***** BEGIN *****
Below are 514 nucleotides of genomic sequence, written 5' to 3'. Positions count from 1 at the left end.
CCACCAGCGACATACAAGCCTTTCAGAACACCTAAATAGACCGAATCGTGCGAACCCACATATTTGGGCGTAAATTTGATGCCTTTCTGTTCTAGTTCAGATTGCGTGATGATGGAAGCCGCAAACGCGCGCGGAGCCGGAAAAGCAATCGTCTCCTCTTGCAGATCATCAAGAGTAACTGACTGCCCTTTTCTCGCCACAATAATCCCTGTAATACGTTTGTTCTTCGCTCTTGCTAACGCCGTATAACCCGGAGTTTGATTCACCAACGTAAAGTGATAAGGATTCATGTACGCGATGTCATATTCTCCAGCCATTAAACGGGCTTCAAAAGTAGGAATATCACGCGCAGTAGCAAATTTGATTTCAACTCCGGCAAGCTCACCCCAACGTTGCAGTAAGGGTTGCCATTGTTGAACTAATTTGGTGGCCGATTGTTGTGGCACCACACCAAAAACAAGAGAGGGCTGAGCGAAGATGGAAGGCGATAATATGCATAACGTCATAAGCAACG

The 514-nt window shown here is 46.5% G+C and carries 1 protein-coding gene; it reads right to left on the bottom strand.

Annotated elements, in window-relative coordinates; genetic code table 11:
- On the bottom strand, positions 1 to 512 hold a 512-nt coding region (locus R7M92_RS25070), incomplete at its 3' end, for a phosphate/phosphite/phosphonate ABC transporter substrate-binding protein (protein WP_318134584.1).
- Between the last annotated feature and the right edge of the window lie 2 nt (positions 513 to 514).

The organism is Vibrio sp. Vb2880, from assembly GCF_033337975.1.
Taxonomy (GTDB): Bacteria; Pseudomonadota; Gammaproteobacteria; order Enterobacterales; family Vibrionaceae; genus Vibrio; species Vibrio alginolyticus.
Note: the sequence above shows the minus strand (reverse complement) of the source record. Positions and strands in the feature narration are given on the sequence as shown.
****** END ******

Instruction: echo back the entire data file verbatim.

Below are 514 nucleotides of genomic sequence, written 5' to 3'. Positions count from 1 at the left end.
CCACCAGCGACATACAAGCCTTTCAGAACACCTAAATAGACCGAATCGTGCGAACCCACATATTTGGGCGTAAATTTGATGCCTTTCTGTTCTAGTTCAGATTGCGTGATGATGGAAGCCGCAAACGCGCGCGGAGCCGGAAAAGCAATCGTCTCCTCTTGCAGATCATCAAGAGTAACTGACTGCCCTTTTCTCGCCACAATAATCCCTGTAATACGTTTGTTCTTCGCTCTTGCTAACGCCGTATAACCCGGAGTTTGATTCACCAACGTAAAGTGATAAGGATTCATGTACGCGATGTCATATTCTCCAGCCATTAAACGGGCTTCAAAAGTAGGAATATCACGCGCAGTAGCAAATTTGATTTCAACTCCGGCAAGCTCACCCCAACGTTGCAGTAAGGGTTGCCATTGTTGAACTAATTTGGTGGCCGATTGTTGTGGCACCACACCAAAAACAAGAGAGGGCTGAGCGAAGATGGAAGGCGATAATATGCATAACGTCATAAGCAACG

The 514-nt window shown here is 46.5% G+C and carries 1 protein-coding gene; it reads right to left on the bottom strand.

Annotated elements, in window-relative coordinates; genetic code table 11:
- On the bottom strand, positions 1 to 512 hold a 512-nt coding region (locus R7M92_RS25070), incomplete at its 3' end, for a phosphate/phosphite/phosphonate ABC transporter substrate-binding protein (protein WP_318134584.1).
- Between the last annotated feature and the right edge of the window lie 2 nt (positions 513 to 514).

The organism is Vibrio sp. Vb2880, from assembly GCF_033337975.1.
Taxonomy (GTDB): Bacteria; Pseudomonadota; Gammaproteobacteria; order Enterobacterales; family Vibrionaceae; genus Vibrio; species Vibrio alginolyticus.
Note: the sequence above shows the minus strand (reverse complement) of the source record. Positions and strands in the feature narration are given on the sequence as shown.